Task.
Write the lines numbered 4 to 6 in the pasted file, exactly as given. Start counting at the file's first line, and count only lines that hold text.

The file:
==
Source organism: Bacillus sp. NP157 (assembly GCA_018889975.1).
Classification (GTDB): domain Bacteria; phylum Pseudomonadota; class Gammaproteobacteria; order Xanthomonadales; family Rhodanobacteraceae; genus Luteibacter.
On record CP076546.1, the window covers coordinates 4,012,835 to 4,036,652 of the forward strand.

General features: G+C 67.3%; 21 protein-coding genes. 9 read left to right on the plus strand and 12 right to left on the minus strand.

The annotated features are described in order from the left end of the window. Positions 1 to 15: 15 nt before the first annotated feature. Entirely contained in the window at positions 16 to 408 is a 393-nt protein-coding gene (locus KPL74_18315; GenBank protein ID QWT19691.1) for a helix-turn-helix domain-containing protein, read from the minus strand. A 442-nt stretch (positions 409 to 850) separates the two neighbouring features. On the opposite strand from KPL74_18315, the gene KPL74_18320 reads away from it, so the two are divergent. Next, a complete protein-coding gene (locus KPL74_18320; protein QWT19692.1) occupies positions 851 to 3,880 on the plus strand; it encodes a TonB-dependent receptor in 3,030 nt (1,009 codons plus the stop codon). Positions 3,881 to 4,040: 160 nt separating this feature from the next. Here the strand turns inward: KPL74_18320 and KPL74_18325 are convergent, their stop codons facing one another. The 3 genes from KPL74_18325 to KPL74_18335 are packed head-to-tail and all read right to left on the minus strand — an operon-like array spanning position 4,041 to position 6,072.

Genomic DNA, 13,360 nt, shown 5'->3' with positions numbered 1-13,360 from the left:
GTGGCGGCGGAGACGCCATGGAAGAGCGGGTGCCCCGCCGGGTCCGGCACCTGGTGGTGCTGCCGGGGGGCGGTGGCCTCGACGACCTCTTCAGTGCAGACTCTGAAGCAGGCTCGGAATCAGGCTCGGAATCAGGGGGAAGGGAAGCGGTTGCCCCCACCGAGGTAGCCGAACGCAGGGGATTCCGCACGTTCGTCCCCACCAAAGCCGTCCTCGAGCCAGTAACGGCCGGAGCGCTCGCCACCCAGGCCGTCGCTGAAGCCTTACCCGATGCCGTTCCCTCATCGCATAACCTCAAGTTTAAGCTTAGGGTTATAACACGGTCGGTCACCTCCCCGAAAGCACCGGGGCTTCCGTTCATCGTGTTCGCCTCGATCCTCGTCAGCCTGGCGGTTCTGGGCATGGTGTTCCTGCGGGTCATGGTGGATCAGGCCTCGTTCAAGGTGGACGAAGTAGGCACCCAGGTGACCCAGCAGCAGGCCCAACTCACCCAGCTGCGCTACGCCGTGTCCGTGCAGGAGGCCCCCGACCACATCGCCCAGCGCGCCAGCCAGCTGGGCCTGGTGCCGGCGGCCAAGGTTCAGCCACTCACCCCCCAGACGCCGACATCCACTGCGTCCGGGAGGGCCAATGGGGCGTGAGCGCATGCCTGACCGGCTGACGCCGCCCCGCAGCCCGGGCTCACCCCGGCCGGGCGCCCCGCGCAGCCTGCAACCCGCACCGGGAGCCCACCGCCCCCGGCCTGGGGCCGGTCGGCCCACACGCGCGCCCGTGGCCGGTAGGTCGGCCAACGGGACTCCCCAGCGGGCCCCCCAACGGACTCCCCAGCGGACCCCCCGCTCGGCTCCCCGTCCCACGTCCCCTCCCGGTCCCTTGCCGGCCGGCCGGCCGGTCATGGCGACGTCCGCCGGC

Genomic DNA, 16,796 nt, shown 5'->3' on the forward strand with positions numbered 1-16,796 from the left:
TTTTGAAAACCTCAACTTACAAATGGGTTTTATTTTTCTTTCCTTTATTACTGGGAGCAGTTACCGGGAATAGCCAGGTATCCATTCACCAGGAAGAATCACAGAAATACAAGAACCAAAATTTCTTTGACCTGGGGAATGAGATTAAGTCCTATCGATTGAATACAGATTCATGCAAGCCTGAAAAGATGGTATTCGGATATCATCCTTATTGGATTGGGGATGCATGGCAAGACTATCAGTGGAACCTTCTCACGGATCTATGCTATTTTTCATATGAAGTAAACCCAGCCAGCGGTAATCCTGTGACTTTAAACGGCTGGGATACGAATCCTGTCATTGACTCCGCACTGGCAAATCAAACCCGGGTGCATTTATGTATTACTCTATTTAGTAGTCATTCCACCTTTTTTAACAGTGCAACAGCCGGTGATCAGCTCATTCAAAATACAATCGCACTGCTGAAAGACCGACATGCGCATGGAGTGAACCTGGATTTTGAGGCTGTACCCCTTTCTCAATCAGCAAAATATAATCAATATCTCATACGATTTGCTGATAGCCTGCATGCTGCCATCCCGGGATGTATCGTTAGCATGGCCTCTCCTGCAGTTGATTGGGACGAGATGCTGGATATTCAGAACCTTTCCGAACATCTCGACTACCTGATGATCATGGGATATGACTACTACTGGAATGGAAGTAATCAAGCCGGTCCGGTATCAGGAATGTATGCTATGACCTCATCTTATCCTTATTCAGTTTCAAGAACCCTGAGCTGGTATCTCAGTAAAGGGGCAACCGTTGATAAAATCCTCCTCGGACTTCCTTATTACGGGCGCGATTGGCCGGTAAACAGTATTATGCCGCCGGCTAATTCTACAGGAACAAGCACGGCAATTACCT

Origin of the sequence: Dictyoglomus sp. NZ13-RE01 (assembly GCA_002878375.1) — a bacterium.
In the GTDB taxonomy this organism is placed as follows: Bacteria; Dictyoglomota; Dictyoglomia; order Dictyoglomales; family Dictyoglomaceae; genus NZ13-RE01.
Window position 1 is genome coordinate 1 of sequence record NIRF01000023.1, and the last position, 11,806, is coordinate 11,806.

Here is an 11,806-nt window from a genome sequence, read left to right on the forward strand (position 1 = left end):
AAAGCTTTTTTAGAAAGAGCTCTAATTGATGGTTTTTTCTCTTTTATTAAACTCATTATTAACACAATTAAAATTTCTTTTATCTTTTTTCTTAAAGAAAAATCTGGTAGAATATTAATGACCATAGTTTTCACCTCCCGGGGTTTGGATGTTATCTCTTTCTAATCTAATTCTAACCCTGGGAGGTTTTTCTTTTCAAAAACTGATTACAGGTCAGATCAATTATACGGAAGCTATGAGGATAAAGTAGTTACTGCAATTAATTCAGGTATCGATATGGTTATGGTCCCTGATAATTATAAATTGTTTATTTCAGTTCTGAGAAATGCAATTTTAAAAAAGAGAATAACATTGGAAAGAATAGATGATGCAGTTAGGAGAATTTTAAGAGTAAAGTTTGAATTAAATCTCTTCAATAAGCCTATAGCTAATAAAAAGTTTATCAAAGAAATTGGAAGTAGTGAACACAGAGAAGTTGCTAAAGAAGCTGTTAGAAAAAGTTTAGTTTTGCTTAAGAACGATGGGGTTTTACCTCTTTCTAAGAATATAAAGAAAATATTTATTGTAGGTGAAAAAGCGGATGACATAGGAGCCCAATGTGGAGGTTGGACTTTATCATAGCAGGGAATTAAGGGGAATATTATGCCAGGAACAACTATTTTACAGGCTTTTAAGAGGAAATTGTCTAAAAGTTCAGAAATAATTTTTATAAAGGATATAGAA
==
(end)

General features: G+C 67.3%; 21 protein-coding genes. 9 read left to right on the plus strand and 12 right to left on the minus strand.

The annotated features are described in order from the left end of the window. Positions 1 to 15: 15 nt before the first annotated feature. Entirely contained in the window at positions 16 to 408 is a 393-nt protein-coding gene (locus KPL74_18315; GenBank protein ID QWT19691.1) for a helix-turn-helix domain-containing protein, read from the minus strand. A 442-nt stretch (positions 409 to 850) separates the two neighbouring features. On the opposite strand from KPL74_18315, the gene KPL74_18320 reads away from it, so the two are divergent. Next, a complete protein-coding gene (locus KPL74_18320; protein QWT19692.1) occupies positions 851 to 3,880 on the plus strand; it encodes a TonB-dependent receptor in 3,030 nt (1,009 codons plus the stop codon). Positions 3,881 to 4,040: 160 nt separating this feature from the next. Here the strand turns inward: KPL74_18320 and KPL74_18325 are convergent, their stop codons facing one another. The 3 genes from KPL74_18325 to KPL74_18335 are packed head-to-tail and all read right to left on the minus strand — an operon-like array spanning position 4,041 to position 6,072.

Genomic DNA, 13,360 nt, shown 5'->3' with positions numbered 1-13,360 from the left: